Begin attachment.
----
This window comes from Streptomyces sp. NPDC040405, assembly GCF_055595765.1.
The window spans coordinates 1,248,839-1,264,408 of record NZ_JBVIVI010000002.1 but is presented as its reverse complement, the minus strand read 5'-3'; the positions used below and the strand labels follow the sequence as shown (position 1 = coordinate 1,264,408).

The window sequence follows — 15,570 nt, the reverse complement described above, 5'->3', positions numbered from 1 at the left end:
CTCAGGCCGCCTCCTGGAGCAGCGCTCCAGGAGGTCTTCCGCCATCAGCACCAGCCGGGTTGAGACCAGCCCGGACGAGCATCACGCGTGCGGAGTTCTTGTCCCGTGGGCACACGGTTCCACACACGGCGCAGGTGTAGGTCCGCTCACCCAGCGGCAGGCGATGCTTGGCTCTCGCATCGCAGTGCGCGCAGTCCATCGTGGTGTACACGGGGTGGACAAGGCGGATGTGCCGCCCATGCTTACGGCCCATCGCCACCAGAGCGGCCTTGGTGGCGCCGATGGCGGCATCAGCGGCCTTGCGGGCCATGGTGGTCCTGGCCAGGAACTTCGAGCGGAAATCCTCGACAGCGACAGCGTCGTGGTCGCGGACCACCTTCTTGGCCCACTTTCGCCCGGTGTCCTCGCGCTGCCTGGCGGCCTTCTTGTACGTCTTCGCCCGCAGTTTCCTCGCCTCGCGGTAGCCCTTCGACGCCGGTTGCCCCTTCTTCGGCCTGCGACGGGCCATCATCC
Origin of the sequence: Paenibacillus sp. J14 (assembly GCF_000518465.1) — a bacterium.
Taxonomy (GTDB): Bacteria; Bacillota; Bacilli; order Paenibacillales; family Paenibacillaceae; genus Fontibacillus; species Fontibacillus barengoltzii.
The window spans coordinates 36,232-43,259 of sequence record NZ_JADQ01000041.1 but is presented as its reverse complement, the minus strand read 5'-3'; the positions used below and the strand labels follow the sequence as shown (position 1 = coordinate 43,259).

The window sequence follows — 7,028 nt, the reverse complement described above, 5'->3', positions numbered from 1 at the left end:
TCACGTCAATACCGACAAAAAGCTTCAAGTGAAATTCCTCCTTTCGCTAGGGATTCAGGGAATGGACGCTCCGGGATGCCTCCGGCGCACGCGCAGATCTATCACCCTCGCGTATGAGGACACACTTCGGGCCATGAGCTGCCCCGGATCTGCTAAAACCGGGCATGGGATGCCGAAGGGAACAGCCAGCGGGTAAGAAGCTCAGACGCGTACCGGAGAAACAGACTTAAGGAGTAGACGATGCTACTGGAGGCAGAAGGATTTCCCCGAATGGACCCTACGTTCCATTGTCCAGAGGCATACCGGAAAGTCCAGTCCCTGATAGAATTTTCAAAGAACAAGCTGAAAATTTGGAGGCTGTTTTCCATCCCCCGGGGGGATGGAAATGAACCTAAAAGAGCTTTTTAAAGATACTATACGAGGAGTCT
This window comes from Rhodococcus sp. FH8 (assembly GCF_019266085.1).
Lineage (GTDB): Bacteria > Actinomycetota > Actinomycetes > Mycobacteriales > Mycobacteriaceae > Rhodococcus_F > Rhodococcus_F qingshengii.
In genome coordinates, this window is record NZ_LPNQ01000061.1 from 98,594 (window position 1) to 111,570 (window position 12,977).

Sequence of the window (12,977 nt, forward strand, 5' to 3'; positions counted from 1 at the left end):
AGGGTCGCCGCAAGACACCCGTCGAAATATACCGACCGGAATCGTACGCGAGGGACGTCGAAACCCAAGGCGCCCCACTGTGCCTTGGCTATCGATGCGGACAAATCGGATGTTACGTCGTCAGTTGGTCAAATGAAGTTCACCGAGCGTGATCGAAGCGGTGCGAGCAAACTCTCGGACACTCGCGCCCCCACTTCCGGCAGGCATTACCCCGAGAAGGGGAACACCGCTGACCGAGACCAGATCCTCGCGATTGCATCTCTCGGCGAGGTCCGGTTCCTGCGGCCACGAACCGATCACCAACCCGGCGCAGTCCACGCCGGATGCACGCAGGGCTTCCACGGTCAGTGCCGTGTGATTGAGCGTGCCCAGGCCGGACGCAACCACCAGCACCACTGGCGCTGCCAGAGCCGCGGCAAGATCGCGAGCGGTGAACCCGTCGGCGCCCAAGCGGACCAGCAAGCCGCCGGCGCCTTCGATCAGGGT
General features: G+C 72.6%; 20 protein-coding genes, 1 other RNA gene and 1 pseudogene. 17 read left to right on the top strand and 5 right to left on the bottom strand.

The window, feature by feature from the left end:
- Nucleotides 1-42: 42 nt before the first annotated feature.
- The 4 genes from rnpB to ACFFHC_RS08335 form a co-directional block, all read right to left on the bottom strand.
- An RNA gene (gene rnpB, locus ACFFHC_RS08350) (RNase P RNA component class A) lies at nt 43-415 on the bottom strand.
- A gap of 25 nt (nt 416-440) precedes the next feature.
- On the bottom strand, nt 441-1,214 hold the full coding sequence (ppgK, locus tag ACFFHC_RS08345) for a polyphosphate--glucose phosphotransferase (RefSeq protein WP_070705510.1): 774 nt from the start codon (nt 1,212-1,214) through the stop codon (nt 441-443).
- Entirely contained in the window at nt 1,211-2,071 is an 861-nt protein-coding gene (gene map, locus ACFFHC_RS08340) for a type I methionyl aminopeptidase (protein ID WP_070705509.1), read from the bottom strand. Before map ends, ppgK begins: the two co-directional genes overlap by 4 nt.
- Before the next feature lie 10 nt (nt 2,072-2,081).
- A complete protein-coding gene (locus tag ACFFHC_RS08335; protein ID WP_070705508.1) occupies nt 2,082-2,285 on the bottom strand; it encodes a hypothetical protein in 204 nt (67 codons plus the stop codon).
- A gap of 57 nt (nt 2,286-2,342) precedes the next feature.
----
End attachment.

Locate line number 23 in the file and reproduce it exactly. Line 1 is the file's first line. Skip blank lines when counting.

- Before the next feature lie 10 nt (nt 2,072-2,081).